Last Chance: Scott Kelley exhibit

If you haven’t made it to the Providence Public Library to see Scott Kelley‘s nautical paintings inspired by our Nicholson Whaling Collection, I recommend you hightail it over here! The paintings are truly stunning, and we’re taking down the exhibit this Friday morning, February 12th.

scott_kelley_poster

Scott’s paintings are on display on the 3rd floor of the library, in the cases outside of Special Collections, and can be viewed during the library’s open hours today and tomorrow.

New Exhibition: Paintings by Scott Kelley

PPL is thrilled to present a series of gorgeous nautical paintings by Maine artist Scott Kelley, inspired by Kelley’s research in our extensive collection of whaling logbooks.

Kelley_Book of Whales_large jpg with color bar

Scott Kelley is an artist who lives on Peaks Island, Maine with his wife Gail, son Abbott, dog Francis, and an imaginary pig named Lunchbox. He received a BFA from the Cooper Union School of Art in 1986 and has studied at The Slade School of Art, London and The Glassel School of Art, Houston. He is represented by Dowling Walsh Gallery, Rockland, ME and W.M. Brady & Co, NY.

scott_kelley_poster

The paintings will be on display on the 3rd floor of the library from December 21, 2015 until February 12, 2016. The exhibit can be viewed during the library’s regular open hours.

 

Acting Black: Exhibition, Opening, and Press

Our newest exhibition, “Acting Black: Black Performing Arts in RI since the 1700s”, guest curated by Robb Dimmick, explores the roles played by Black musicians, actors and actresses, models, writers, storytellers, poets, and dancers.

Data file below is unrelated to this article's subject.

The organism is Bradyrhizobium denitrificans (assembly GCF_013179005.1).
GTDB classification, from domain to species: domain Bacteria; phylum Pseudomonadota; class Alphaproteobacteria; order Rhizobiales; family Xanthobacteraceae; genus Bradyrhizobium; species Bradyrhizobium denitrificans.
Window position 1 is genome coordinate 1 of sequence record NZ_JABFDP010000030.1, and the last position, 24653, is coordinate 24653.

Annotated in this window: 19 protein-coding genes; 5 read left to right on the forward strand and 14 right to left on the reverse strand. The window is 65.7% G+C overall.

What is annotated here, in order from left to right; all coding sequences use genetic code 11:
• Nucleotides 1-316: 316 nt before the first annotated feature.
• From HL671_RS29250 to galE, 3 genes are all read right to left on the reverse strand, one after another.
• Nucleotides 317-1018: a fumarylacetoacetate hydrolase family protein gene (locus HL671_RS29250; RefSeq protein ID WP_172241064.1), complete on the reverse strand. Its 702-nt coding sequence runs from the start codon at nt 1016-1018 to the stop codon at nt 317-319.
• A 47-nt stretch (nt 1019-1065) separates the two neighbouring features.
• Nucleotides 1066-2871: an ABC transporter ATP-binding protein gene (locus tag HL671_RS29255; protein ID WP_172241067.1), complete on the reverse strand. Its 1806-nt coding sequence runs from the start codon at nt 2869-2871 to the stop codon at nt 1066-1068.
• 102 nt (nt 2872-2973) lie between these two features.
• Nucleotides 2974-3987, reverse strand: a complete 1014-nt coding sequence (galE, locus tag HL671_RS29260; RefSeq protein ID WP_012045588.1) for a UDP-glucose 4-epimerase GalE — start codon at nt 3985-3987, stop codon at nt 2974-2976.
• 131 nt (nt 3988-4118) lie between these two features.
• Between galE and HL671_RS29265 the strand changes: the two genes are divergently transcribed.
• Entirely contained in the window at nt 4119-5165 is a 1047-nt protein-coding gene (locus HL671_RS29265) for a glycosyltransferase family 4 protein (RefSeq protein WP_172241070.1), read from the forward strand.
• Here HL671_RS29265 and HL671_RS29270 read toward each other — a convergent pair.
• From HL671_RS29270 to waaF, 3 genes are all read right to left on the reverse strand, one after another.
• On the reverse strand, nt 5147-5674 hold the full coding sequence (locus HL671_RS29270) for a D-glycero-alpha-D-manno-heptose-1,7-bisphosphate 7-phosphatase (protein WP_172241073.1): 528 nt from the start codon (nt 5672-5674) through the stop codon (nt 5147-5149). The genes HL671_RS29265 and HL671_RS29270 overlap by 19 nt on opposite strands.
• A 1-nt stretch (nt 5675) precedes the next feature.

This past weekend the Providence Journal published an article about the exhibit, including a series of beautiful photos.

An opening reception will be held at the library tonight, October 19th, 2015, from 5 – 6:30 p.m. Please join us if you are in the area!

Exhibits, Current and Upcoming

If you haven’t gotten a chance to see our current exhibit, Iterations: From Paris to Providence, be sure to stop by the library soon!

scan_2015-06-12_20-36-56

The exhibit is in place until September 30th, and showcases early 20th-century pochoir prints alongside derivative contemporary works from local artists.

Poster

(If you’ve already seen the exhibit and it’s gotten you all abuzz about pochoir, you may be interested to know that RISD’s Continuing Education program is offering a class in pochoir printmaking this fall. You can see details about the class here.)

Stay tuned for our upcoming guest-curated exhibit, Stages of Freedom, which opens on October 19th!

The Future of the Past

As we’ve mentioned in passing, we’re hard at work preparing for our upcoming 2016 exhibition and event series, Portals: History of the Future.

While combing through our collections, we’ve come across a few futuristic gems that aren’t a great fit for the exhibition, but are just too good to pass by. For instance, this excellent and patriotic book cover:

IMG_1991

Forecast 2000 was written in 1984, mind you, so the predictions aren’t terribly far-fetched.

IMG_1993

The only-slightly-older, also-patriotic-looking Seven Tomorrows (from 1982) provides “seven scenarios for the eighties and nineties”. (Is one allowed to predict life in the eighties when one is already living in the eighties? That seems like cheating.)

IMG_1989

Seven Tomorrows has lots of fun charts and imaginary statistics, and its scenarios provide a surprisingly good read.